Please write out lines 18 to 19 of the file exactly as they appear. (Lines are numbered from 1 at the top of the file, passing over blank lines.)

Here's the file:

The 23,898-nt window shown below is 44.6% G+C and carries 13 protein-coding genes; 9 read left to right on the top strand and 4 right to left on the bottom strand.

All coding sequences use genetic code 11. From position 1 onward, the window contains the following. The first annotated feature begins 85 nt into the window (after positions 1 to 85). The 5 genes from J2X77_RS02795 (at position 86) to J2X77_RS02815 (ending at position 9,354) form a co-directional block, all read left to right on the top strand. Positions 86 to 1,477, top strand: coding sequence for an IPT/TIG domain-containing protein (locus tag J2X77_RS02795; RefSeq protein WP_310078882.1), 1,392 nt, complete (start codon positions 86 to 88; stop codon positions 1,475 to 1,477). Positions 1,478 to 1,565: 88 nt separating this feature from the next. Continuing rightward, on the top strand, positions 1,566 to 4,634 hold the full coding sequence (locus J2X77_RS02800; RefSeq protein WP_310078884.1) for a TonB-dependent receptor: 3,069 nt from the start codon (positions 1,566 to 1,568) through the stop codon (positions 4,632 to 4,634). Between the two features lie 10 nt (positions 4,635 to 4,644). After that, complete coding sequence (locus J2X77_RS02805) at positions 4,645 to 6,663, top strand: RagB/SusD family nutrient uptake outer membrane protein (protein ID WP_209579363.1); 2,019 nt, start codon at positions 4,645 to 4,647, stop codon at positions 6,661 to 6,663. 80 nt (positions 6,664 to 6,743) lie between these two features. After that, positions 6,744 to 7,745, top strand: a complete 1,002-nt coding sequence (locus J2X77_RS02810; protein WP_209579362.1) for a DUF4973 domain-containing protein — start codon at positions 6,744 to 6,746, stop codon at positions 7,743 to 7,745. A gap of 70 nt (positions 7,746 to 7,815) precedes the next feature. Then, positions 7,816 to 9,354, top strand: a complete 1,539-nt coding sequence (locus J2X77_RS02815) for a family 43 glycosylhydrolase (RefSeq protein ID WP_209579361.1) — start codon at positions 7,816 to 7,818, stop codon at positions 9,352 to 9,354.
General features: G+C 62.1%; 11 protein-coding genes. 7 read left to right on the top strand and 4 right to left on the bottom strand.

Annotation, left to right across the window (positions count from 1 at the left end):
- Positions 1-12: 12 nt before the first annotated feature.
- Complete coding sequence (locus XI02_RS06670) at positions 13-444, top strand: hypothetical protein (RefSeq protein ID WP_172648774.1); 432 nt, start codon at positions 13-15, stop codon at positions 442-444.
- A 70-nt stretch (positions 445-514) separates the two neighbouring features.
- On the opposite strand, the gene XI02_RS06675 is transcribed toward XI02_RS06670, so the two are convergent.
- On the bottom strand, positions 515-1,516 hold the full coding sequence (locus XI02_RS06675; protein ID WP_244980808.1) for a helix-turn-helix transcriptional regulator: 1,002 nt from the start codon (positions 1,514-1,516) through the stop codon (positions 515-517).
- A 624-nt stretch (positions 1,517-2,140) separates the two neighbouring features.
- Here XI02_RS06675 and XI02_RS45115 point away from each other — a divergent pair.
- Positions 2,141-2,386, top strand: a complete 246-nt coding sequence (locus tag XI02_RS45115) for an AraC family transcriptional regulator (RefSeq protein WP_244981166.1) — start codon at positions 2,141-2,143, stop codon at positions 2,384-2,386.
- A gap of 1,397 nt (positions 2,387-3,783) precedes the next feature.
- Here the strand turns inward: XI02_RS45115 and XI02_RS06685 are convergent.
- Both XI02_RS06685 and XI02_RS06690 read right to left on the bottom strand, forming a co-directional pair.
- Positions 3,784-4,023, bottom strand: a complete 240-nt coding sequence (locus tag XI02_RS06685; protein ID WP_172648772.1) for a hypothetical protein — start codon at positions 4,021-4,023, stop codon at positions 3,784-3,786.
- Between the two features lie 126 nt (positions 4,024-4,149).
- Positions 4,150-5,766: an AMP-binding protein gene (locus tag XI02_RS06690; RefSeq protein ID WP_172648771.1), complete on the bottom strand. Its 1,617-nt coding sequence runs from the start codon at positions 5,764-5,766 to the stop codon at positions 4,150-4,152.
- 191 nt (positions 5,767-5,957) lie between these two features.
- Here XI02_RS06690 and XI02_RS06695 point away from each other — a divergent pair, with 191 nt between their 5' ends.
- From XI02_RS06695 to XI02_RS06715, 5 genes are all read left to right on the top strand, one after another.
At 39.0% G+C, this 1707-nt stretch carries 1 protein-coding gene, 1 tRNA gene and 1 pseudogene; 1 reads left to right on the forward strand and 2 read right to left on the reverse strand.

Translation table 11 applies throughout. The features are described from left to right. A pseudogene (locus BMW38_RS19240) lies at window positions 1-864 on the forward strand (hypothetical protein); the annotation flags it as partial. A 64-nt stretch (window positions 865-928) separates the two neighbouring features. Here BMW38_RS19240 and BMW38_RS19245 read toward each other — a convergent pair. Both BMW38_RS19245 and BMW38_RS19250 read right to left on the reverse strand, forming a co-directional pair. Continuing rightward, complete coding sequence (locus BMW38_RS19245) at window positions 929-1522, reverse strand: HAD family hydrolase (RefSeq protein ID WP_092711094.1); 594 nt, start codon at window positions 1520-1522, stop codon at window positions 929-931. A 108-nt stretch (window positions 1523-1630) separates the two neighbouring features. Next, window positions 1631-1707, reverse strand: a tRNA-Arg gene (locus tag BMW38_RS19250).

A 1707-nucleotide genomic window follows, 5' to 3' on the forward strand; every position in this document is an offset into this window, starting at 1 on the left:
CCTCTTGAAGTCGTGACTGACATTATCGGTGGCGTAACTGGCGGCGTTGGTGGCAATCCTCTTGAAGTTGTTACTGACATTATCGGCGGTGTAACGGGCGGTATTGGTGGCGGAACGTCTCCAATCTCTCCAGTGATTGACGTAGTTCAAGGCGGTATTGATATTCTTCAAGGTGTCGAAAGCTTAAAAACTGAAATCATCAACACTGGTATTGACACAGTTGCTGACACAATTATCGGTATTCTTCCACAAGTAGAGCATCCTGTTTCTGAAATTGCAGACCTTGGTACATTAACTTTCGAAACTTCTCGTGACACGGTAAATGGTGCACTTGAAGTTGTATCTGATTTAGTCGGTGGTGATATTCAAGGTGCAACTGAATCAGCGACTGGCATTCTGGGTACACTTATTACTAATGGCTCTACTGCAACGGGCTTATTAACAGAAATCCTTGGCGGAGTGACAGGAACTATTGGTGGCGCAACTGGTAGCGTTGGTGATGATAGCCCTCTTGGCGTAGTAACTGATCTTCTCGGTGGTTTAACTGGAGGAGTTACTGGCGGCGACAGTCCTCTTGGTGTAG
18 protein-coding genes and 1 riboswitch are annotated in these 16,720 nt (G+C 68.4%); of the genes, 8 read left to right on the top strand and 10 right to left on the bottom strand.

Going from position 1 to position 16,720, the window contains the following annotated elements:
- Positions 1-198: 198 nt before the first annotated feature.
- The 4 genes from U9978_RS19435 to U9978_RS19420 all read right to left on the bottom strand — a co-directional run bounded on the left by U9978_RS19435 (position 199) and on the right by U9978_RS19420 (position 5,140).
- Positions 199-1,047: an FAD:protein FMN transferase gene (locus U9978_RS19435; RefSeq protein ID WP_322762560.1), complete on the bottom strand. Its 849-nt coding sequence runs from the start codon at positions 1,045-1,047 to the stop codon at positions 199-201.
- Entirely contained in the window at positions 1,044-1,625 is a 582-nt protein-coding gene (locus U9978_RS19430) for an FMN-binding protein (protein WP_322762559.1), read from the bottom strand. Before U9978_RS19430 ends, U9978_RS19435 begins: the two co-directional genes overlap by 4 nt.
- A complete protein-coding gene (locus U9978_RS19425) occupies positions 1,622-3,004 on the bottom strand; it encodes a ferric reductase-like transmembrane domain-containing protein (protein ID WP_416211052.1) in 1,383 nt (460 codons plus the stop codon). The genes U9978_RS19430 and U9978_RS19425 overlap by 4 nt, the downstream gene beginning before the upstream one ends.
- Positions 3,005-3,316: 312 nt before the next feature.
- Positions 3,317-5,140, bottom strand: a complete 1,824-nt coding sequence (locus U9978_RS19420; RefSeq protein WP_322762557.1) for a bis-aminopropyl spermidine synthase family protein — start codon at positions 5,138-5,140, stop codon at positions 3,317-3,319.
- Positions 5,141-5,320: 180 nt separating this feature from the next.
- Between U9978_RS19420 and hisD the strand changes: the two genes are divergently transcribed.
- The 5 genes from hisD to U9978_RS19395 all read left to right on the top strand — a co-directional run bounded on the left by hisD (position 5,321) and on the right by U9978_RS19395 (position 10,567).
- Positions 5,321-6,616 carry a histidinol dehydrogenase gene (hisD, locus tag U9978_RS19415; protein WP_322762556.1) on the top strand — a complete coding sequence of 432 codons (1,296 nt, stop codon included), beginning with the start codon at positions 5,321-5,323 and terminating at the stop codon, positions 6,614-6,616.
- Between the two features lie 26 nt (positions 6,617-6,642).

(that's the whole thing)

- Positions 4,150-5,766: an AMP-binding protein gene (locus tag XI02_RS06690; RefSeq protein ID WP_172648771.1), complete on the bottom strand. Its 1,617-nt coding sequence runs from the start codon at positions 5,764-5,766 to the stop codon at positions 4,150-4,152.
- 191 nt (positions 5,767-5,957) lie between these two features.